In Lehmann the court clearly indicated that the sexual harassment of men by other men is actionable under LAD.

The Court stated:

In this case, we discuss the standard assuming a female plaintiff, because in both the present case and the majority of cases, the plaintiff is a woman. However, the standard we announce today applies to sexual harassment of woman by men, men by women, men by men, and women by women. The LAD protects both men and women and bars both heterosexual and homosexual harassment.

[ Id. at 604. (emphasis added)]

However, neither Lehmann nor any other New Jersey case provides an explanation as to what is meant by "sexual harassment of ...men by men," and it is, therefore, unclear whether the Supreme Court meant its holding to apply only to the harassment of a homosexual by a heterosexual and vice versa, or whether the court meant it to apply as well to the harassment of a heterosexual by other heterosexuals.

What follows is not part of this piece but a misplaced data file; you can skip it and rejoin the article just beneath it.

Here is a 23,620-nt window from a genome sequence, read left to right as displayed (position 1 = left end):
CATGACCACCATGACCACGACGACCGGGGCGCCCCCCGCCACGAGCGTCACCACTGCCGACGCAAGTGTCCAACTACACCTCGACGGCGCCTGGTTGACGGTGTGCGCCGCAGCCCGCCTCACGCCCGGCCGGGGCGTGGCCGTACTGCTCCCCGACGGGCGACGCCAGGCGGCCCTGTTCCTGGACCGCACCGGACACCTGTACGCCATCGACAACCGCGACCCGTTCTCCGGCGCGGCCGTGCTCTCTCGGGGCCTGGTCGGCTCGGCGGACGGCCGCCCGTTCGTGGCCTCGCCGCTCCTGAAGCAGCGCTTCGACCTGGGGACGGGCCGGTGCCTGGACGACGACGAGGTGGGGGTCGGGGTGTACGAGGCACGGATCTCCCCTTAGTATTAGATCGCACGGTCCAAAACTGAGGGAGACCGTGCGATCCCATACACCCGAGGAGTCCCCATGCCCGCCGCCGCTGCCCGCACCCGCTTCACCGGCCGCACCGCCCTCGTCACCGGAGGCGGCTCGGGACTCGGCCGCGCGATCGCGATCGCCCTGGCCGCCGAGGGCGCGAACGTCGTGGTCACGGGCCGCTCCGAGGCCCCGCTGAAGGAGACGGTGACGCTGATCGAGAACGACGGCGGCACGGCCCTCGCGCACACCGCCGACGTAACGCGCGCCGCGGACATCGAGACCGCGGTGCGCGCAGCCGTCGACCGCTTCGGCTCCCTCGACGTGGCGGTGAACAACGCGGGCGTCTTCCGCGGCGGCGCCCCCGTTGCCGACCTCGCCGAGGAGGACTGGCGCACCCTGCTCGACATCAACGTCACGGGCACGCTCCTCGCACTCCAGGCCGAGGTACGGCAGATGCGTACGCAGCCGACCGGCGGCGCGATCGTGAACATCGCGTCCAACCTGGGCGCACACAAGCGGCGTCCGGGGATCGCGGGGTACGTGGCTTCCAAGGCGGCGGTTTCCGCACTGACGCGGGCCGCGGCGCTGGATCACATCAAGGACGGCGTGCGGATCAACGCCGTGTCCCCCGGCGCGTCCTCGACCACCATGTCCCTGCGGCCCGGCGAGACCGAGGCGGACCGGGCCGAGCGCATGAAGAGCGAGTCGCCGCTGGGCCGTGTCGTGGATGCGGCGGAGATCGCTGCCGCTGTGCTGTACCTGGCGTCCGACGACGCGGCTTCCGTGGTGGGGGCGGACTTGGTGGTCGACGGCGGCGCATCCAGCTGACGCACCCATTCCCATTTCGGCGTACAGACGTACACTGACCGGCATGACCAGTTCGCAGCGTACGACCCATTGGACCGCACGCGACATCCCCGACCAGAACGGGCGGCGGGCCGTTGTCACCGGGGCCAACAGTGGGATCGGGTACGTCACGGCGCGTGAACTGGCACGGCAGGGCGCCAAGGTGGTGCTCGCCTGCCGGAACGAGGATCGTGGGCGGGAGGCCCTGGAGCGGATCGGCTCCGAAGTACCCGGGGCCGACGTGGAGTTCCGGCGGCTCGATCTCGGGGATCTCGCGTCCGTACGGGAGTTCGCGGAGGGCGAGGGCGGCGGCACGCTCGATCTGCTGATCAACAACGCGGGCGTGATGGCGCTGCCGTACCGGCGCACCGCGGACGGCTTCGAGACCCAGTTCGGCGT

This court has made a thorough search of the law, but is unable to locate any case, in New Jersey or elsewhere, that has squarely addressed the issue of whether male-on-male sexual harassment based solely upon gender stereotyping is actionable. There are, however, numerous federal cases that have addressed same-sex harassment in the context of Title VII of the Civil Rights Act of 1964 (42 U.S.C.A. § 2000e et seq.) and they are helpful in the determination of this case. New Jersey courts have traditionally looked to the Title VII cases as a "key source of interpretive authority" when dealing with claims under the LAD. See Grigoletti v. Ortho Pharmaceutical Corp., 118 N.J. 89, 97, 570 A.2d 903 (1990).